Waiting until January to address the tax cuts would subject almost all Americans to a huge increase and could damage a fragile economy, Ornstein noted. But a recent statement from a top White House aide expressing a willingness to compromise was met with fierce blowback from liberals, a sign of how hard it will be to find middle ground on this signature issue.
“You can’t have people screaming about the deficit and taking $700 billion off the table,” said Dodd, in explaining why he would not vote for an extension of the upper income breaks.
Congress must also pass a funding bill to keep the government running. Lawmakers can either opt for a stop-gap measure that would keep agencies funded at relatively flat levels or they can craft an omnibus budget bill that would provide some increases for key programs.
The choice has concrete implications for Connecticut. Courtney notes, for example, that a stop-gap bill would extend the current shipbuilding budget, which only provides funding for one Virginia-class submarine per year, instead of two, as he and others successfully pushed for in the now-stalled defense spending bill for fiscal year 2011.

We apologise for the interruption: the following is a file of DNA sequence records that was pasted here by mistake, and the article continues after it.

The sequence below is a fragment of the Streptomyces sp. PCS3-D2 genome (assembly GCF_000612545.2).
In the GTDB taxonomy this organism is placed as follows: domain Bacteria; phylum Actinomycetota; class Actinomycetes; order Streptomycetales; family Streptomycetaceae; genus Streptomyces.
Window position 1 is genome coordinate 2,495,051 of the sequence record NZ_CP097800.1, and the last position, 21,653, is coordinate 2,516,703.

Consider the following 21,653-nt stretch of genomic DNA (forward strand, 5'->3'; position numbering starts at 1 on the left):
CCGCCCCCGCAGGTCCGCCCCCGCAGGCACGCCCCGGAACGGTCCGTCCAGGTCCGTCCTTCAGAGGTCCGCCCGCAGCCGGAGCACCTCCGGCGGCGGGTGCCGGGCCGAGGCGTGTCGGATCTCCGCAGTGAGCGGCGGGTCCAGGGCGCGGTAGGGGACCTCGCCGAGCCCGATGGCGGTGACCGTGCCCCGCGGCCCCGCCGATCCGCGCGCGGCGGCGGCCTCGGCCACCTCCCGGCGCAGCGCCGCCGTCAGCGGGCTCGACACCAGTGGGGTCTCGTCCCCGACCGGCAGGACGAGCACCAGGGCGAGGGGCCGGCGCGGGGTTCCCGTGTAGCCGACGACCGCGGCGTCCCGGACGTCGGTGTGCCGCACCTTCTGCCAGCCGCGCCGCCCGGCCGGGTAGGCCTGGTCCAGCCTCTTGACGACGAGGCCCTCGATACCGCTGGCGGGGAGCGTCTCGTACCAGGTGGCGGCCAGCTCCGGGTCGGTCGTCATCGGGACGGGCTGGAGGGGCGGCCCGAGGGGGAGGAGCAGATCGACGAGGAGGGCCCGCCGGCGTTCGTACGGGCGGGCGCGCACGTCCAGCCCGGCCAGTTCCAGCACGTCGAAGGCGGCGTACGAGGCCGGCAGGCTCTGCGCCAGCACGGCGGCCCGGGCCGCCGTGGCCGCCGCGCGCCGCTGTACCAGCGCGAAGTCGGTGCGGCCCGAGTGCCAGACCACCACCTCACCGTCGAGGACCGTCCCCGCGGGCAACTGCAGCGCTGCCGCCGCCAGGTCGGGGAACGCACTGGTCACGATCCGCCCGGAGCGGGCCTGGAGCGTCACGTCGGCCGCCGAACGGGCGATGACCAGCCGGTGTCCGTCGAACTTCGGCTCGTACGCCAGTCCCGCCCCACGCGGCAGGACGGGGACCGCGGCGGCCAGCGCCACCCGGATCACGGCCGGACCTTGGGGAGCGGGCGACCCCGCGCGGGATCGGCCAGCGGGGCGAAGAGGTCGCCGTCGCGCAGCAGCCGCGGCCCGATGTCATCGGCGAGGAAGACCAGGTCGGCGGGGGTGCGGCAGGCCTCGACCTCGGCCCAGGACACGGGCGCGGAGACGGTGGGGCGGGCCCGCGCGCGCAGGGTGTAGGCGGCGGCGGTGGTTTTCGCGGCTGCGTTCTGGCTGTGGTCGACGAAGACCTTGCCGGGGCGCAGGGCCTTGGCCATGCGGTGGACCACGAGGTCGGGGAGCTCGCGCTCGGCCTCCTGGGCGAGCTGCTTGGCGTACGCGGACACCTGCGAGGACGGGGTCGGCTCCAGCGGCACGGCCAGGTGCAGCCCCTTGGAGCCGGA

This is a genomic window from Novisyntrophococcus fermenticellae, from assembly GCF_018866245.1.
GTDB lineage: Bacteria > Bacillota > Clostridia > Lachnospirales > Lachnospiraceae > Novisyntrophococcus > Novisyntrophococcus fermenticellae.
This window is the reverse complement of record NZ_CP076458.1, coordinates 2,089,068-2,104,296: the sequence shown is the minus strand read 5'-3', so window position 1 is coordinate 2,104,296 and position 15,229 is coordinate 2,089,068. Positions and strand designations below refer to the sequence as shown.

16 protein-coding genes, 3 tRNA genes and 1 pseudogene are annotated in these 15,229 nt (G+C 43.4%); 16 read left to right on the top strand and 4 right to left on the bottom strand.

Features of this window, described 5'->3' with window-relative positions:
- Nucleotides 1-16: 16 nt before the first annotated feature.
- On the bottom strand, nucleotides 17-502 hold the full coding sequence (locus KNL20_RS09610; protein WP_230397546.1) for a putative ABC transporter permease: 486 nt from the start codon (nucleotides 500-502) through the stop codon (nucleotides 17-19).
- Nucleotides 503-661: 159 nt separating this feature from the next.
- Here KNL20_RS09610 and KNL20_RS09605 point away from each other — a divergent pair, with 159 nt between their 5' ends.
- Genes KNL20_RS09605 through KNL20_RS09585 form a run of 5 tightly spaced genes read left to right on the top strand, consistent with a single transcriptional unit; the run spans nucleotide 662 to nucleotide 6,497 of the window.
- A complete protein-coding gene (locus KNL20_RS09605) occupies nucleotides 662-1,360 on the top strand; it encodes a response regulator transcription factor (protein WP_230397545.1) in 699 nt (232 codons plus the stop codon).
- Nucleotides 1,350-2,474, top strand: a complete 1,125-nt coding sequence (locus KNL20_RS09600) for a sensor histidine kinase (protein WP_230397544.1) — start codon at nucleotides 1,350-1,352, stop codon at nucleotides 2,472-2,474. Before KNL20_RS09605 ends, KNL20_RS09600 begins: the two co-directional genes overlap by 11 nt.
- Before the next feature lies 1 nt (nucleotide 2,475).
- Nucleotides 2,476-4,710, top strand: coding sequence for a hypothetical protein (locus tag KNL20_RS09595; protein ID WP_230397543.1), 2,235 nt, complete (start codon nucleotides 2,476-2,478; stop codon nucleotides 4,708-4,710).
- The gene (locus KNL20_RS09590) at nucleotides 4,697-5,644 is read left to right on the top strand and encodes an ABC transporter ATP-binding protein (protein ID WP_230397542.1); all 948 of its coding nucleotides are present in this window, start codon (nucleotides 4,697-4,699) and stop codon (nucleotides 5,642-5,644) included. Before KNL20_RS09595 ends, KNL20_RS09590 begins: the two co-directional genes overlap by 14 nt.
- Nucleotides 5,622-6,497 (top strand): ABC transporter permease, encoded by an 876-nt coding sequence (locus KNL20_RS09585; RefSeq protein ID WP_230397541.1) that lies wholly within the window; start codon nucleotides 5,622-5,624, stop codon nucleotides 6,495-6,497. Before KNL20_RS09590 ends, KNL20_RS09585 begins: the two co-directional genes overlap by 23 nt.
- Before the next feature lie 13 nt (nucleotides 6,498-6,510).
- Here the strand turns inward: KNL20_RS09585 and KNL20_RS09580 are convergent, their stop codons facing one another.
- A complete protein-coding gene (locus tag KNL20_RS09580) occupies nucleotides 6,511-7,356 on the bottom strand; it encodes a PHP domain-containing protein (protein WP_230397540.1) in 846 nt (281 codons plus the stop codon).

“You really are potentially delaying the two-sub-a-year schedule” if Congress doesn’t pass an omnibus budget bill, he said.
But with both parties eager to demonstrate fiscal austerity in the wake of the elections, it’s unclear how much of a boost any programs will get.
The tax cuts and spending measures are the only two items that Congress must address before adjourning. But there are many other almost-finished bills they could dispense with quickly, if partisan rancor isn’t an obstacle.